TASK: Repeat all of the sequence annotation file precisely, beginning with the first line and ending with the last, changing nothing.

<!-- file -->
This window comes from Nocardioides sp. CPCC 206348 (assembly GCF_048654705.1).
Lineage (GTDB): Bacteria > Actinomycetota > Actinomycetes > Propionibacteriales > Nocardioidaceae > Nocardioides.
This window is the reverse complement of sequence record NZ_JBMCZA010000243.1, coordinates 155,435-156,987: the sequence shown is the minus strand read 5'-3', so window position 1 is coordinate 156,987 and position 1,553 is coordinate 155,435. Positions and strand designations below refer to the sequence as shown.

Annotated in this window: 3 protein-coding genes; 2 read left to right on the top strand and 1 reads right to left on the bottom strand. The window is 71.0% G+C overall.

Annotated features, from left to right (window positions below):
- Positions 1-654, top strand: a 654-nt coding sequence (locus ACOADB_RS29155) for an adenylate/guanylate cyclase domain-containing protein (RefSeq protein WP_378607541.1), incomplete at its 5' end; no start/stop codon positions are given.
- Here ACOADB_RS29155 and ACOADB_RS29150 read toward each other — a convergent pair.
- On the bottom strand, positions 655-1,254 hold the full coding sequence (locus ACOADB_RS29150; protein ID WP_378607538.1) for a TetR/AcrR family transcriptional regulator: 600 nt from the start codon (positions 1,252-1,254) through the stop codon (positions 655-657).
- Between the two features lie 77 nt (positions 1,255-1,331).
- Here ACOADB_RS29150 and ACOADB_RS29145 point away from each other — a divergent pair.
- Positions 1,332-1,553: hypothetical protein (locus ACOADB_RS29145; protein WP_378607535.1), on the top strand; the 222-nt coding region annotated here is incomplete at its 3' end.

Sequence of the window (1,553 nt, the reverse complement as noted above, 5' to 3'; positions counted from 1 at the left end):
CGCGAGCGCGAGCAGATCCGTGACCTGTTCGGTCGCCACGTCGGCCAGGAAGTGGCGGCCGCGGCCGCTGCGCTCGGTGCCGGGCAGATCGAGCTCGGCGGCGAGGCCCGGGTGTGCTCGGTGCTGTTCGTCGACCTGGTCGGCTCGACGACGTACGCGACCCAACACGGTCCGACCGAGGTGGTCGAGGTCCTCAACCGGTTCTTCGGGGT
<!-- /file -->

This window comes from Nocardioides sp. CPCC 206348 (assembly GCF_048654705.1).
Lineage (GTDB): Bacteria > Actinomycetota > Actinomycetes > Propionibacteriales > Nocardioidaceae > Nocardioides.
This window is the reverse complement of sequence record NZ_JBMCZA010000243.1, coordinates 155,435-156,987: the sequence shown is the minus strand read 5'-3', so window position 1 is coordinate 156,987 and position 1,553 is coordinate 155,435. Positions and strand designations below refer to the sequence as shown.

Annotated in this window: 3 protein-coding genes; 2 read left to right on the top strand and 1 reads right to left on the bottom strand. The window is 71.0% G+C overall.

Annotated features, from left to right (window positions below):
- Positions 1-654, top strand: a 654-nt coding sequence (locus ACOADB_RS29155) for an adenylate/guanylate cyclase domain-containing protein (RefSeq protein WP_378607541.1), incomplete at its 5' end; no start/stop codon positions are given.
- Here ACOADB_RS29155 and ACOADB_RS29150 read toward each other — a convergent pair.
- On the bottom strand, positions 655-1,254 hold the full coding sequence (locus ACOADB_RS29150; protein ID WP_378607538.1) for a TetR/AcrR family transcriptional regulator: 600 nt from the start codon (positions 1,252-1,254) through the stop codon (positions 655-657).
- Between the two features lie 77 nt (positions 1,255-1,331).
- Here ACOADB_RS29150 and ACOADB_RS29145 point away from each other — a divergent pair.
- Positions 1,332-1,553: hypothetical protein (locus ACOADB_RS29145; protein WP_378607535.1), on the top strand; the 222-nt coding region annotated here is incomplete at its 3' end.

Sequence of the window (1,553 nt, the reverse complement as noted above, 5' to 3'; positions counted from 1 at the left end):
CGCGAGCGCGAGCAGATCCGTGACCTGTTCGGTCGCCACGTCGGCCAGGAAGTGGCGGCCGCGGCCGCTGCGCTCGGTGCCGGGCAGATCGAGCTCGGCGGCGAGGCCCGGGTGTGCTCGGTGCTGTTCGTCGACCTGGTCGGCTCGACGACGTACGCGACCCAACACGGTCCGACCGAGGTGGTCGAGGTCCTCAACCGGTTCTTCGGGGT